We no longer count the qualifiers to present one of the greatest pianists in the history of Jazz. Miles Davis described his music as "dripping crystal clear water drops". To look into all that this intimate artist, in permanent implosion, brought to music, would require pages or even whole books when we only have at heart here and now to simply share the deep well-being that we provides listening to his work.
Yes, it's about well-being.
To listen to Bill Evans is to let yourself be carried away by his poetry, his rhythm, his sensitive sensitivity. It's letting yourself be overwhelmed by feelings of grace, modesty and tranquility that we would like to be able to inhabit us more often.
To listen to Bill Evans is to close your eyes and see the images of a post-war era where everything seemed possible, where everything seemed easy. A time when Pan Am Airways planes insolently cut through the azure with on board hostesses and stewards in impeccable outfits and when our genius for harmony wandered from concert to concert flanked by outfits in the image of his music. : imprint of classic culture and nonchalance, but devoid of any superfluity.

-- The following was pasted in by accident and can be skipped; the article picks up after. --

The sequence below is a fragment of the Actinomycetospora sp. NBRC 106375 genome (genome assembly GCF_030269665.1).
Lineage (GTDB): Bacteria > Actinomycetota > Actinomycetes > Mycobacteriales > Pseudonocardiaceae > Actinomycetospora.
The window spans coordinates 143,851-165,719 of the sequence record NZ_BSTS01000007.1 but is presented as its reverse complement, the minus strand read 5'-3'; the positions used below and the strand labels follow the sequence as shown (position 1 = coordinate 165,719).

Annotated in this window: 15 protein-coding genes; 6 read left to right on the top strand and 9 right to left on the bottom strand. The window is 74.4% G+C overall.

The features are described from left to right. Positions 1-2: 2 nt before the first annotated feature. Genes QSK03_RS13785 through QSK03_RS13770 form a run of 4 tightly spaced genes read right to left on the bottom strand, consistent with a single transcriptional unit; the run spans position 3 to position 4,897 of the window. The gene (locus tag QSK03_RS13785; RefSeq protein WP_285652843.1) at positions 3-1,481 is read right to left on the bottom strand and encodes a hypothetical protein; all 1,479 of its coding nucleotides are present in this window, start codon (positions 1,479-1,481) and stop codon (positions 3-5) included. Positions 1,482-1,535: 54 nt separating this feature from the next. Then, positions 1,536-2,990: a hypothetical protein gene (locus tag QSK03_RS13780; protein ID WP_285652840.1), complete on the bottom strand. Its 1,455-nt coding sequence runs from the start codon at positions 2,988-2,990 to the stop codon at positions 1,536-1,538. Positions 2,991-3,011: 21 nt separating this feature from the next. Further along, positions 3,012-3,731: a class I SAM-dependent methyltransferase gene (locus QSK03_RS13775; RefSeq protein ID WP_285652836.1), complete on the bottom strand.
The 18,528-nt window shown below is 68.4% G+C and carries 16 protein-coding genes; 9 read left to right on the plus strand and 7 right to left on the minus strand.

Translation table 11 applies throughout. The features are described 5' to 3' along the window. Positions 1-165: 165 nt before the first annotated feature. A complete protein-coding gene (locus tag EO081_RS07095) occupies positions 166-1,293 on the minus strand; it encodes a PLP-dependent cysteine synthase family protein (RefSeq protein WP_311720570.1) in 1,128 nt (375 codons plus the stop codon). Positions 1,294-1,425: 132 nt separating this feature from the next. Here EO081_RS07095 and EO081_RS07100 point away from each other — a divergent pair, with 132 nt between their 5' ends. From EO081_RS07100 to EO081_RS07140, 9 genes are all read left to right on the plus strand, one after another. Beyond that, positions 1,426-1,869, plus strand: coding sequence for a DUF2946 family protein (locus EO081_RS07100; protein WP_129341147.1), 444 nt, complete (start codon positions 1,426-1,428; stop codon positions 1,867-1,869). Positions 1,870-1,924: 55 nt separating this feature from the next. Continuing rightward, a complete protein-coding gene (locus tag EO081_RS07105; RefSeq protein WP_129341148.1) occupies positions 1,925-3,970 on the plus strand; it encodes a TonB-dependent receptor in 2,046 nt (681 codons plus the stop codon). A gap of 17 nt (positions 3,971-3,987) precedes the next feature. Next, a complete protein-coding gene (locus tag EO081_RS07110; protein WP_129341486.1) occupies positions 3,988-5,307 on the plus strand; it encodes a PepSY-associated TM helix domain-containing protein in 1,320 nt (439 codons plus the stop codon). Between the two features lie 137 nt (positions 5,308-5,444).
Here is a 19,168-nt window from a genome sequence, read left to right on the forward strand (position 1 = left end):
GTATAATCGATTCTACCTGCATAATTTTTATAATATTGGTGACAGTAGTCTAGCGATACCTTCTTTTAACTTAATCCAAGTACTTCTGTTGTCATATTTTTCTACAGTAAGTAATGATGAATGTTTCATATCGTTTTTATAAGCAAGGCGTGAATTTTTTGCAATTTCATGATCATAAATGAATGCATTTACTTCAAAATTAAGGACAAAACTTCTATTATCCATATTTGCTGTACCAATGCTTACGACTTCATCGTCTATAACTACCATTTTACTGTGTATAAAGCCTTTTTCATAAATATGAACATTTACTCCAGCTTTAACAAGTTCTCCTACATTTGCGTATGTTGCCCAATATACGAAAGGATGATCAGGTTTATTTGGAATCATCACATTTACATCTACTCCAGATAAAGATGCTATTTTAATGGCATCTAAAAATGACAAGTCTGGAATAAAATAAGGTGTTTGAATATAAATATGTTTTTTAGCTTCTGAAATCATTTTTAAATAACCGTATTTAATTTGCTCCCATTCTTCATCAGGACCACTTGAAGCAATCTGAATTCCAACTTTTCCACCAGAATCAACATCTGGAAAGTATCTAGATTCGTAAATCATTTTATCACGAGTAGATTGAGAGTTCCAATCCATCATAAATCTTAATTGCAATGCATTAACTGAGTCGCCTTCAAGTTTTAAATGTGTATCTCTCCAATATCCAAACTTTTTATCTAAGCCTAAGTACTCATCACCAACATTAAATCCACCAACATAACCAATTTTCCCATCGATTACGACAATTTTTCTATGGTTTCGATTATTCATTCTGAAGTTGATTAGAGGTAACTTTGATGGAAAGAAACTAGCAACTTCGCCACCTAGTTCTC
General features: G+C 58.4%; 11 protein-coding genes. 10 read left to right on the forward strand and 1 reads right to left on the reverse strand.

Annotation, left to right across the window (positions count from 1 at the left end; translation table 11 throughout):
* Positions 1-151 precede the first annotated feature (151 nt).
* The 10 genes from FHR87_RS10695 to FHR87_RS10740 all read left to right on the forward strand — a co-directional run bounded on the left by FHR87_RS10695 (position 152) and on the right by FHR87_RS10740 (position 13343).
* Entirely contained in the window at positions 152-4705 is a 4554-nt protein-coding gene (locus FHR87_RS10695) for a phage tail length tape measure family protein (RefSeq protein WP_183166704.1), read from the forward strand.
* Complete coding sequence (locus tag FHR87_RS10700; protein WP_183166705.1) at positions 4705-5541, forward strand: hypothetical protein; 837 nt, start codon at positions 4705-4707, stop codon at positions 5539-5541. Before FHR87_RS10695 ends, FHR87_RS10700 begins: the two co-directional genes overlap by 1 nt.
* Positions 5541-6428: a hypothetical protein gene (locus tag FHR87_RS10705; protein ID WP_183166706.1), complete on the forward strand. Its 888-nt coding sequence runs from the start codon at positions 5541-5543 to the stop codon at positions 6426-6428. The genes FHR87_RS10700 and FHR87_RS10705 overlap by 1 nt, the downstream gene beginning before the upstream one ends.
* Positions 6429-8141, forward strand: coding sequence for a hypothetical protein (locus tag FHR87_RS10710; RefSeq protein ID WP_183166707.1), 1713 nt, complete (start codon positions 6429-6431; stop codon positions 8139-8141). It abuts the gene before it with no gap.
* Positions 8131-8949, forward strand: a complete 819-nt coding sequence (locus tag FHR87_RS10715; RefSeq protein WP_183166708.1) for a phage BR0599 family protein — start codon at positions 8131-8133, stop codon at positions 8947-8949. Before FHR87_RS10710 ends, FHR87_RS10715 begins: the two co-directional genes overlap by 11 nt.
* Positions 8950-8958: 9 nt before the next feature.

To listen to Bill Evans is to recognize impressionist accents, constructions and chords influenced by Debussy and Satie, leaving this same feeling of softness of a music which suggests more than it imposes, which evokes more than it dictates. .
Finally, listening to Bill Evans is to reconcile with our part of assumed melancholy. A dreamy melancholy paradoxically devoid of sadness and which always gives us a glimpse of the day to come as the most beautiful day in the world.